apt install apt-transport-https ca-certificates curl software-properties-common
curl -fsSL https://download.docker.com/linux/ubuntu/gpg | sudo apt-key add -
add-apt-repository "deb [arch=amd64] https://download.docker.com/linux/ubuntu focal stable"
apt-cache policy docker-ce
apt install docker-ce
After Docker was installed, I verified that it was running by entering:
systemctl status docker
To verify that it could download a test image and run it, I entered:
docker run hello-world
As shown in its output, Docker ran a "hello-world" command, pulled an amd64 image down from the Docker hub (a repository for Docker images), created a container for it and ran it. This displayed a message from the container.
Following the suggestions in the hello-world output, I downloaded and ran an Ubuntu container in an interactive mode (the -it switches) by entering:
docker run -it ubuntu bash
The command prompt (root@cbe131435785:/#) told me I was inside the Ubuntu instance and not on the host OS.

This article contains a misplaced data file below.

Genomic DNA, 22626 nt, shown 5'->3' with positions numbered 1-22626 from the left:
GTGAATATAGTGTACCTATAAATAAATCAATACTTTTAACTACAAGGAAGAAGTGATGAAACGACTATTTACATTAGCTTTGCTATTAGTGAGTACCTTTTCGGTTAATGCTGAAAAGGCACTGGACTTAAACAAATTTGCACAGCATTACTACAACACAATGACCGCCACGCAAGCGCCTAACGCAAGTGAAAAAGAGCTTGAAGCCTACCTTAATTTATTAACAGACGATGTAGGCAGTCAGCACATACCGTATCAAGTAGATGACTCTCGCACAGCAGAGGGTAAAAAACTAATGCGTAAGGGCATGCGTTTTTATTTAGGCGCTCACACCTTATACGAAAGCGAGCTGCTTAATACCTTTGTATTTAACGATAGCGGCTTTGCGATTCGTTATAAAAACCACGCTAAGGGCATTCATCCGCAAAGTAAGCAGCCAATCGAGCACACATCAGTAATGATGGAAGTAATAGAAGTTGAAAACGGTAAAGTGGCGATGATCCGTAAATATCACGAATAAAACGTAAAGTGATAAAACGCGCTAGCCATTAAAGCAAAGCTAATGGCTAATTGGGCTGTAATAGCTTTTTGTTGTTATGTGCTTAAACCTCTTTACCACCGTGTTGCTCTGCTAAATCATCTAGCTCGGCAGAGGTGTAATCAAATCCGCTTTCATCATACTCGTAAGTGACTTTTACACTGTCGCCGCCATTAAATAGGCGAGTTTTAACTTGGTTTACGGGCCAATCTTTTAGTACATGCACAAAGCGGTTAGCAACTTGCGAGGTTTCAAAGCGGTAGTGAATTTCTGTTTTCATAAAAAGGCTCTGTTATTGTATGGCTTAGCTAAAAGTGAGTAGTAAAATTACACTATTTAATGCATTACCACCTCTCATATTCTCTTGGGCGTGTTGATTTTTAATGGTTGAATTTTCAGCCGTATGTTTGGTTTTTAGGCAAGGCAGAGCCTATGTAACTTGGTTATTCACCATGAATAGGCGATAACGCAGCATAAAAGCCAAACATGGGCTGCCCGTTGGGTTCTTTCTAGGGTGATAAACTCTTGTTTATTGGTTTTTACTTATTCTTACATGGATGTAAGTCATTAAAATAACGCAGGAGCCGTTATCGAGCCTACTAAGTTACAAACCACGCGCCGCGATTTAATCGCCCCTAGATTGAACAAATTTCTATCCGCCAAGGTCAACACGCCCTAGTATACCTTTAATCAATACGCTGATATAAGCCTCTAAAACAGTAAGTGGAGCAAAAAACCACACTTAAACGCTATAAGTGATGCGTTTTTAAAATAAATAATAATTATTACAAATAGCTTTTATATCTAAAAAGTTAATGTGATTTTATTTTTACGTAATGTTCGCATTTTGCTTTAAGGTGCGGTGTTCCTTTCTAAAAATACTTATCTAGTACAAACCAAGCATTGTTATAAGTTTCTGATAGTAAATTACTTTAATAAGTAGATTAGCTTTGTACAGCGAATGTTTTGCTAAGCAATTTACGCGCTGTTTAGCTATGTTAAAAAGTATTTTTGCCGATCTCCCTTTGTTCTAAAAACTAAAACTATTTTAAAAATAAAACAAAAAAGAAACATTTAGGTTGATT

Due to the fact that the container is a bare-bones Ubuntu installation, I found that when I tried to run some common commands, they were not available, but it did display the same kernel (5.15.0-53-generic) as the machine that the instance was running on.
Basic Docker Commands
So far, I have only run the docker run <image> command, which downloaded a Docker image and instantiated (started) it. Docker has a rich set of commands to help manage the containers. Toward the end of this article are a few examples of commands I used to gain more insight into the Docker system.
I opened another SSH connection to the host on which Docker was running and listed the images that had been download by entering:
docker image ls
This showed the two images that I had downloaded (note the extremely small size of the Ubuntu image).
To see which containers were running, I entered:
By adding the "-a" switch to the command, I could see the status of all the containers.
The "Up" status of the Ubuntu image indicated that it was still running in the background, while the "Exited" status of hello-world showed that it was no longer actively running.
When I reentered docker run hello-world, and entered ps -a, it showed two hello-world containers, each with a unique container ID.
To stop my Ubuntu image, I entered:
docker stop cbe131435785
To restart the Ubuntu image, I entered docker start cbe131435785.
At this point, the container was running, but I had lost the access I had when I originally started it with the "-it" command. To get an interactive prompt to the container, I entered: